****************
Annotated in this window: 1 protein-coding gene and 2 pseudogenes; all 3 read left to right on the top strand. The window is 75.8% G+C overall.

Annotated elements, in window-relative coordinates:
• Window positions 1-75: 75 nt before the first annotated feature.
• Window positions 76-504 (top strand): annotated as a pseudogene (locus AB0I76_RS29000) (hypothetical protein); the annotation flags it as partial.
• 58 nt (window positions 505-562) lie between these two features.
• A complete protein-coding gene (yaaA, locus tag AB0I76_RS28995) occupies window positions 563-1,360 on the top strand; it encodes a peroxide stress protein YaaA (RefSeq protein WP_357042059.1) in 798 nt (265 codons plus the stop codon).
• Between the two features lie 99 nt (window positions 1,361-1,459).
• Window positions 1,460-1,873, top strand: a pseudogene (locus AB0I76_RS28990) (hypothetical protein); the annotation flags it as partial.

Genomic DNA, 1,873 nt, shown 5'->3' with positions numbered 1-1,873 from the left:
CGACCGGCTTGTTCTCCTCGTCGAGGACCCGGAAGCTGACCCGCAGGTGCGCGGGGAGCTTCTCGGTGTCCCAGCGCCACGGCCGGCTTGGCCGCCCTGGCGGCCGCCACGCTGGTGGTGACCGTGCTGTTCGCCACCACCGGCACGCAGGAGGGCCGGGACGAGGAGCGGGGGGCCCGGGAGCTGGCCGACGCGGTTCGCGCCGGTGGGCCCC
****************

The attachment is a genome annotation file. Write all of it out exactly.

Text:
Annotated in this window: 1 protein-coding gene and 2 pseudogenes; all 3 read left to right on the top strand. The window is 75.8% G+C overall.

Annotated elements, in window-relative coordinates:
• Window positions 1-75: 75 nt before the first annotated feature.
• Window positions 76-504 (top strand): annotated as a pseudogene (locus AB0I76_RS29000) (hypothetical protein); the annotation flags it as partial.
• 58 nt (window positions 505-562) lie between these two features.
• A complete protein-coding gene (yaaA, locus tag AB0I76_RS28995) occupies window positions 563-1,360 on the top strand; it encodes a peroxide stress protein YaaA (RefSeq protein WP_357042059.1) in 798 nt (265 codons plus the stop codon).
• Between the two features lie 99 nt (window positions 1,361-1,459).
• Window positions 1,460-1,873, top strand: a pseudogene (locus AB0I76_RS28990) (hypothetical protein); the annotation flags it as partial.

Genomic DNA, 1,873 nt, shown 5'->3' with positions numbered 1-1,873 from the left:
CGACCGGCTTGTTCTCCTCGTCGAGGACCCGGAAGCTGACCCGCAGGTGCGCGGGGAGCTTCTCGGTGTCCCAGCGCCACGGCCGGCTTGGCCGCCCTGGCGGCCGCCACGCTGGTGGTGACCGTGCTGTTCGCCACCACCGGCACGCAGGAGGGCCGGGACGAGGAGCGGGGGGCCCGGGAGCTGGCCGACGCGGTTCGCGCCGGTGGGCCCC